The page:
Osteoporosis is a disease that causes bones to become fragile and break easily. When someone has osteoporosis, it means his/her “bank account” of bone tissue has dropped to a low level. If there is significant bone loss, even sneezing or bending over to tie a shoe can cause a bone in the spine to break; hips, ribs, and wrist bones also break easily. The fractures from osteoporosis can be painful and disfiguring. Osteoporosis is most common in older people but can also occur in young and middle-aged adults. Optimizing peak bone mass and developing lifelong healthy bone behaviors during youth are important ways to help prevent or minimize osteoporosis risk as an adult.

How Can I Help Keep My Kids’ Bones Healthy?

The same healthy habits that keep your kids going and growing will also benefit their bones. One of the best ways to encourage healthy habits in your children is to be a good role model yourself. Believe it or not, your kids are watching, and your habits, both good and bad, have a strong influence on theirs. The two most important lifelong bone health habits to encourage now are proper nutrition and plenty of physical activity. Eating for healthy bones means getting plenty of foods that are rich in calcium and vitamin D. Many kids do not get enough calcium in their diets to help ensure optimal peak bone mass. Are your kids getting enough calcium?

How Does Physical Activity Help My Kids’ Bones?

Muscles get stronger when we use them. The same idea applies to bones: the more work they do, the stronger they get. Any kind of physical exercise is great for kids, but the best ones for their bones are weight-bearing activities like walking, running, hiking, dancing, tennis, basketball, gymnastics, and soccer. (Children who tend to play outside will also have higher vitamin D levels.) Swimming and bicycling promote kids’ general health, but are not weight-bearing exercises and will not help build bone density. Organized sports can be fun and build confidence, but they are not the only way to build healthy bones. The most important thing is for your kids to spend less time sitting and more time on their feet and moving. Alone or with friends, at home or at the park, one of the best gifts you can give your kids is a lifelong love of physical activity. What Else Can My Kids Do Besides Eating Calcium-Rich Foods and Getting Plenty of Weight-Bearing Exercise to Keep Their Bones Healthy? They should avoid smoking. You probably know that smoking is bad for the heart and lungs, but you may not know that it is harmful to bone tissue. A number of studies have linked smoking to higher risk of fracture. You may think it’s early to worry about smoking, but the habit typically starts during childhood or adolescence. In fact, most people who use tobacco products start before they finish high school. The good news? If your kids finish high school as nonsmokers, they will probably stay that way for life.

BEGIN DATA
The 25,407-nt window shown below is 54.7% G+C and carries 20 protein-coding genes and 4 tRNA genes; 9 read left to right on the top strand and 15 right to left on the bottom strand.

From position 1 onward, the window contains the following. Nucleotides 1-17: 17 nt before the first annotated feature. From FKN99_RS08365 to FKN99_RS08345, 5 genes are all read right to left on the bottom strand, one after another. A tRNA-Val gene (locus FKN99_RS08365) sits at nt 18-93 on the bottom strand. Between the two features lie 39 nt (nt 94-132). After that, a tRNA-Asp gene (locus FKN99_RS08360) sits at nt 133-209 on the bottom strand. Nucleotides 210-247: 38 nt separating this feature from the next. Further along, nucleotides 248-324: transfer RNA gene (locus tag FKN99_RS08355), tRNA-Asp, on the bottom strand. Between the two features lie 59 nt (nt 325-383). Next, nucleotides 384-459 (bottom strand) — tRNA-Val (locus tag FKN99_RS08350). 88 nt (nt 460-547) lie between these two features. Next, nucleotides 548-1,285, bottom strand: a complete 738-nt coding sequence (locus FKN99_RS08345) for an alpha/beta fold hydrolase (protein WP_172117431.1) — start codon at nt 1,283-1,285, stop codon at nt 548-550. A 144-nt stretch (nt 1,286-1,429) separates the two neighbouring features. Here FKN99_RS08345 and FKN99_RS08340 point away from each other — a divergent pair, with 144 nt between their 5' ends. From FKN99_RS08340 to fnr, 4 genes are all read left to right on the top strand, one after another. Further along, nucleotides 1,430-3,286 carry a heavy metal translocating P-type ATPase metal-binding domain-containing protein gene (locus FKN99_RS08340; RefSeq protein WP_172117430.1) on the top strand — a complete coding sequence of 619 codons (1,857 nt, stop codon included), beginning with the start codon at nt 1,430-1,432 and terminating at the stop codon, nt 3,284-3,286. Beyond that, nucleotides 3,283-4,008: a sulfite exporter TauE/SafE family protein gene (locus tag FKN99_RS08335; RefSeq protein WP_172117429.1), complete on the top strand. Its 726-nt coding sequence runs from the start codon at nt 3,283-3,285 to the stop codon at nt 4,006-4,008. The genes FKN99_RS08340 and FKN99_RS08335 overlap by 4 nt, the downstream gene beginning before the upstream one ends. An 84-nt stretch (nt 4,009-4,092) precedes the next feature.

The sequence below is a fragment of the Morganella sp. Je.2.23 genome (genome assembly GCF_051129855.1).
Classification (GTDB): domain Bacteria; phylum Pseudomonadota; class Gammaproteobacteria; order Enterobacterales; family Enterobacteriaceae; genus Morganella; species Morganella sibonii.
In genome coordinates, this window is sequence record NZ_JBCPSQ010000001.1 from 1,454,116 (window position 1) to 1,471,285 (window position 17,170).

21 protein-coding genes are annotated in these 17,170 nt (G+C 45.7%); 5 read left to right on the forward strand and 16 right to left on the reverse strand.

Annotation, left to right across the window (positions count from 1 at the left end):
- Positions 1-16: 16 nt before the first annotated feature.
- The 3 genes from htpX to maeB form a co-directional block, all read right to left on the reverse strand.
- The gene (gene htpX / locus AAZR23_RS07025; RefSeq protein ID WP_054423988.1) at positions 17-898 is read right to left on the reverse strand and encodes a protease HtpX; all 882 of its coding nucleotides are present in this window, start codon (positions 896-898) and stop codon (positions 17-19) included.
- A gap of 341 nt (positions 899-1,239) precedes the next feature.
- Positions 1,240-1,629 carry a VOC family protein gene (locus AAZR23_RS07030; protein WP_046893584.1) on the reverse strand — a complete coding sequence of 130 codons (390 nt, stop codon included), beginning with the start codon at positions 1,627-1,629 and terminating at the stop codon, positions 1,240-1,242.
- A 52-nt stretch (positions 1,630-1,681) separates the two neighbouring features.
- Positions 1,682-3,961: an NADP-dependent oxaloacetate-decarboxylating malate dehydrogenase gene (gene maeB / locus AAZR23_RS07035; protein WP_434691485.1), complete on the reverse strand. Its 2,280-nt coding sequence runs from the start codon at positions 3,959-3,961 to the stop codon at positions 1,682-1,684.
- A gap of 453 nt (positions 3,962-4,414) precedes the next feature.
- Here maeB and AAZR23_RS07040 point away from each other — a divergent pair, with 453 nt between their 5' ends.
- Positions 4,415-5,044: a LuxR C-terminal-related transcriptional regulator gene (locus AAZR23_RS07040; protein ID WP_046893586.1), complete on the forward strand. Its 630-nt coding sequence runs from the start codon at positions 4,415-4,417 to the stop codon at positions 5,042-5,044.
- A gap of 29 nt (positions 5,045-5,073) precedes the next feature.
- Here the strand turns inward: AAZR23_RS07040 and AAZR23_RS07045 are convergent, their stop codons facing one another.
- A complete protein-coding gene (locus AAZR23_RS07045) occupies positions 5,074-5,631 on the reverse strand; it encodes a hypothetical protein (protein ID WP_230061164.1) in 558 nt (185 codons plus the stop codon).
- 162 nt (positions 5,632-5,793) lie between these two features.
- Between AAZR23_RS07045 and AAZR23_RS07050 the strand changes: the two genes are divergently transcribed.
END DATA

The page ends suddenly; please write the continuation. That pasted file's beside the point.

How Can I Get Through to My Kids? They Sure Don’t Think About Their Bones.

You are absolutely right. Research has shown that children and adolescents do not tend to think much about their health. Their decisions about diet and exercise, for example, are rarely made based on “what’s good for them.” But we also know that you have a much greater influence on your kids’ decisions and behaviors than you may believe. For example, many teenagers, when asked who has been the greatest influence in their life, name parents before friends, siblings, grandparents, and romantic partners. The best way to help your kids develop healthy habits for life is to be a good role model. Research suggests that active children have active parents. If you make physical activity a priority and try hard to maintain a healthy diet, including plenty of calcium, chances are your positive lifestyle will “rub off” on them along the way. Here are some things you can do:

  • Be a role model. Drink milk with meals, eat calcium-rich snacks, and get plenty of weight-bearing exercise. Don’t smoke.
  • Incorporate calcium-rich foods into family meals.
  • Serve fat-free or low-fat milk with meals and snacks.
  • Stock up on calcium-rich snacks that are easy for hungry children to find, such as:
  • cheese cubes and string cheese
  • single-serving puddings
  • yogurt and frozen yogurt
  • cereal with low-fat milk
  • broccoli with yogurt dip
  • calcium-fortified orange juice
  • individual cheese pizzas
  • calcium-fortified tortillas
  • almonds
  • Limit access to soft drinks and other snacks that don’t provide calcium by not keeping them in the house.
  • Help your kids to find a variety of physical activities or sports they enjoy participating in.
  • Establish a firm time limit for sedentary activities such as TV, computers, and video games.
  • Teach your kids to never start smoking, as it is highly addictive and toxic.
  • Look for signs of eating disorders and overtraining, especially in preteen and teenage girls, and address these problems right away.
  • Talk to your children’s pediatrician about their bone health. If your child has a special medical condition that may interfere with bone mass development, ask the doctor for ways to minimize the problem and protect your child’s bone health.
  • Talk to your children about their bone health, and let them know it is important. Your kids may not think much about health, but they are probably attracted to such health benefits as energy, confidence, good looks, and strength.

Dates to remember: March 4: A-Catemy Awards—students encouraged to wear ‘glamourous clothes or accessories’ for our red carpet March 5: Kindergarten Roundup in Sprague library from 9 am-12 pm March 10: PTO meeting @ 9 a.m. March 11: Walk to School Day March 14: School Council @ 3:15 p.m. March 17: Kindergarten Parent Information Night 6-7 PM March 17: 5th Grade Parent Night @ WMS 6:30 PM March 18: Open House—Parents invited from 8:00-9:00 a.m. March 22: Jessica Minahan Parent Talk @6:30 PM “Effective Strategies for dealing with Anxiety-related Behaviors” March 25: No school—Good Friday April 7: Grade 5 Basketball Game Parent/Teacher Conferences: Dates: March 23rd and 30th, April 5th and 6th          

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Weekly note from Ms. Snyder–March 1, 2016